BioNetSim, a Petri net-based software for modeling and simulating biochemistry processes, is developed, whose design and implement are presented in this paper, including logic construction, real-time access to KEGG (Kyoto Encyclopedia of Genes and Genomes), and BioModel database. Furthermore, glycolysis is simulated as an example of its application. BioNetSim is a helpful tool for researchers to download data, model biological network, and simulate complicated biochemistry processes. Gene regulatory networks, metabolic pathways, signaling pathways, and kinetics of cell interaction are all available in BioNetSim, which makes modeling more efficient and effective. Similar to other Petri net-based softwares, BioNetSim does well in graphic application and mathematic construction. Moreover, it shows several powerful predominances. (1) It creates models in database. (2) It realizes the real-time access to KEGG and BioModel and transfers data to Petri net. (3) It provides qualitative analysis, such as computation of constants. (4) It generates graphs for tracing the concentration of every molecule during the simulation processes.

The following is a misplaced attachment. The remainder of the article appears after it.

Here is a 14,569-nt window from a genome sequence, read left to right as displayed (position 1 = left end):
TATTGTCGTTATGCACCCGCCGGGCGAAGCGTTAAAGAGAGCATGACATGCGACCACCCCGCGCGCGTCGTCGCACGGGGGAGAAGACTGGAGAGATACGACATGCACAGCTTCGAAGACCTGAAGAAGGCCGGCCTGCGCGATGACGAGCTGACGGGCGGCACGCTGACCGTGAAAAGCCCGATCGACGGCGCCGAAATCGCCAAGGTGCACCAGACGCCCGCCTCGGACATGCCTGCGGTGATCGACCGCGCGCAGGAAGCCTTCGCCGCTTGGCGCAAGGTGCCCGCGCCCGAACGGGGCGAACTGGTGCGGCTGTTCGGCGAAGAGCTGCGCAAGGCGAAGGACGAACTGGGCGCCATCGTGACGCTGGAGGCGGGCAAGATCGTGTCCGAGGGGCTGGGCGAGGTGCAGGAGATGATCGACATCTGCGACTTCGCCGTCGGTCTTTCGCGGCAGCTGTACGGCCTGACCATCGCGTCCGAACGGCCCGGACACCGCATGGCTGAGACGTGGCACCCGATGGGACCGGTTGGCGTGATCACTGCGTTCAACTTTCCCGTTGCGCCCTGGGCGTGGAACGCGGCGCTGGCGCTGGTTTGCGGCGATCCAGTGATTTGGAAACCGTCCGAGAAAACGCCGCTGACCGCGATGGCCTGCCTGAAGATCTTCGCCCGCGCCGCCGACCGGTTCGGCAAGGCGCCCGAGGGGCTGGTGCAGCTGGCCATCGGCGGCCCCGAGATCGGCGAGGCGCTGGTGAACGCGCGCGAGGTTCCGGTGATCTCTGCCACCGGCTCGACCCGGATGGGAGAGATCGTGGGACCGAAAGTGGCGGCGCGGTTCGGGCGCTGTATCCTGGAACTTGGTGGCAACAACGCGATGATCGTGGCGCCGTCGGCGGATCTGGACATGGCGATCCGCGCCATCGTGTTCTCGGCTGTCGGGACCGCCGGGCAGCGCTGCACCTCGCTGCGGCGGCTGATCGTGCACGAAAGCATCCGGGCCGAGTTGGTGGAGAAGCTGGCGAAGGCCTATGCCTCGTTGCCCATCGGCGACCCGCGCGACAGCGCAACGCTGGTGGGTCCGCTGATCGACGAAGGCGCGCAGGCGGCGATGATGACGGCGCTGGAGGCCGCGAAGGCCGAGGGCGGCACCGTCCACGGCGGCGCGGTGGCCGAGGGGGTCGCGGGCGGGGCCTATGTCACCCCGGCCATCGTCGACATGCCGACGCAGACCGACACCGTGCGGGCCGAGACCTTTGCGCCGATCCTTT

Calculating pH-dependent free energy of proteins by using Monte Carlo protonation probabilities of ionizable residues
Qiang Huang, Andreas Herrmann
2012, 3(3): 230-238. doi: 10.1007/s13238-012-2035-4
Abstract: